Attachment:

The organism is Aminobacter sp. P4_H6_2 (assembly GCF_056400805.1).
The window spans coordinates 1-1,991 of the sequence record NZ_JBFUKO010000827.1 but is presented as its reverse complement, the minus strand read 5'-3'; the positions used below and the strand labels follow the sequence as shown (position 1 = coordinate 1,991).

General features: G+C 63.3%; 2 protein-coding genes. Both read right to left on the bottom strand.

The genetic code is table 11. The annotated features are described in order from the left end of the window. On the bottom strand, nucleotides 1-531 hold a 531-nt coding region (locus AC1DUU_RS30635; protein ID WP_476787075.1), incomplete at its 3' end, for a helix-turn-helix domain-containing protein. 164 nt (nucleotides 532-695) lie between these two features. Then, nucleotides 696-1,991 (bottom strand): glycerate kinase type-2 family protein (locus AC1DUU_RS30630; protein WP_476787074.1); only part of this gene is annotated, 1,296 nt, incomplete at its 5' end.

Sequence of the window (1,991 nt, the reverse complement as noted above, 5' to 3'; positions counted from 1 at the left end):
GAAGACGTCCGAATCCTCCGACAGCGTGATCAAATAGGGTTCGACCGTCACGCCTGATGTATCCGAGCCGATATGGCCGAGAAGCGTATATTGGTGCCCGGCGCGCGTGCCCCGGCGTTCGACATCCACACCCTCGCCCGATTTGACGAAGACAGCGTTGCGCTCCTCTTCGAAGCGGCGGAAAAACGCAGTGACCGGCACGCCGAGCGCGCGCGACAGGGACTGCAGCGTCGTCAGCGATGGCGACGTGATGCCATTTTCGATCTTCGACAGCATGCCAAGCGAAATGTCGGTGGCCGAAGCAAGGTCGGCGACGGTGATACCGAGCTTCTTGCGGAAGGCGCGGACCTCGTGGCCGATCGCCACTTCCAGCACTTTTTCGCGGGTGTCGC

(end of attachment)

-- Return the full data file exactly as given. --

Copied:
The organism is Aminobacter sp. P4_H6_2 (assembly GCF_056400805.1).
The window spans coordinates 1-1,991 of the sequence record NZ_JBFUKO010000827.1 but is presented as its reverse complement, the minus strand read 5'-3'; the positions used below and the strand labels follow the sequence as shown (position 1 = coordinate 1,991).

General features: G+C 63.3%; 2 protein-coding genes. Both read right to left on the bottom strand.

The genetic code is table 11. The annotated features are described in order from the left end of the window. On the bottom strand, nucleotides 1-531 hold a 531-nt coding region (locus AC1DUU_RS30635; protein ID WP_476787075.1), incomplete at its 3' end, for a helix-turn-helix domain-containing protein. 164 nt (nucleotides 532-695) lie between these two features. Then, nucleotides 696-1,991 (bottom strand): glycerate kinase type-2 family protein (locus AC1DUU_RS30630; protein WP_476787074.1); only part of this gene is annotated, 1,296 nt, incomplete at its 5' end.

Sequence of the window (1,991 nt, the reverse complement as noted above, 5' to 3'; positions counted from 1 at the left end):
GAAGACGTCCGAATCCTCCGACAGCGTGATCAAATAGGGTTCGACCGTCACGCCTGATGTATCCGAGCCGATATGGCCGAGAAGCGTATATTGGTGCCCGGCGCGCGTGCCCCGGCGTTCGACATCCACACCCTCGCCCGATTTGACGAAGACAGCGTTGCGCTCCTCTTCGAAGCGGCGGAAAAACGCAGTGACCGGCACGCCGAGCGCGCGCGACAGGGACTGCAGCGTCGTCAGCGATGGCGACGTGATGCCATTTTCGATCTTCGACAGCATGCCAAGCGAAATGTCGGTGGCCGAAGCAAGGTCGGCGACGGTGATACCGAGCTTCTTGCGGAAGGCGCGGACCTCGTGGCCGATCGCCACTTCCAGCACTTTTTCGCGGGTGTCGC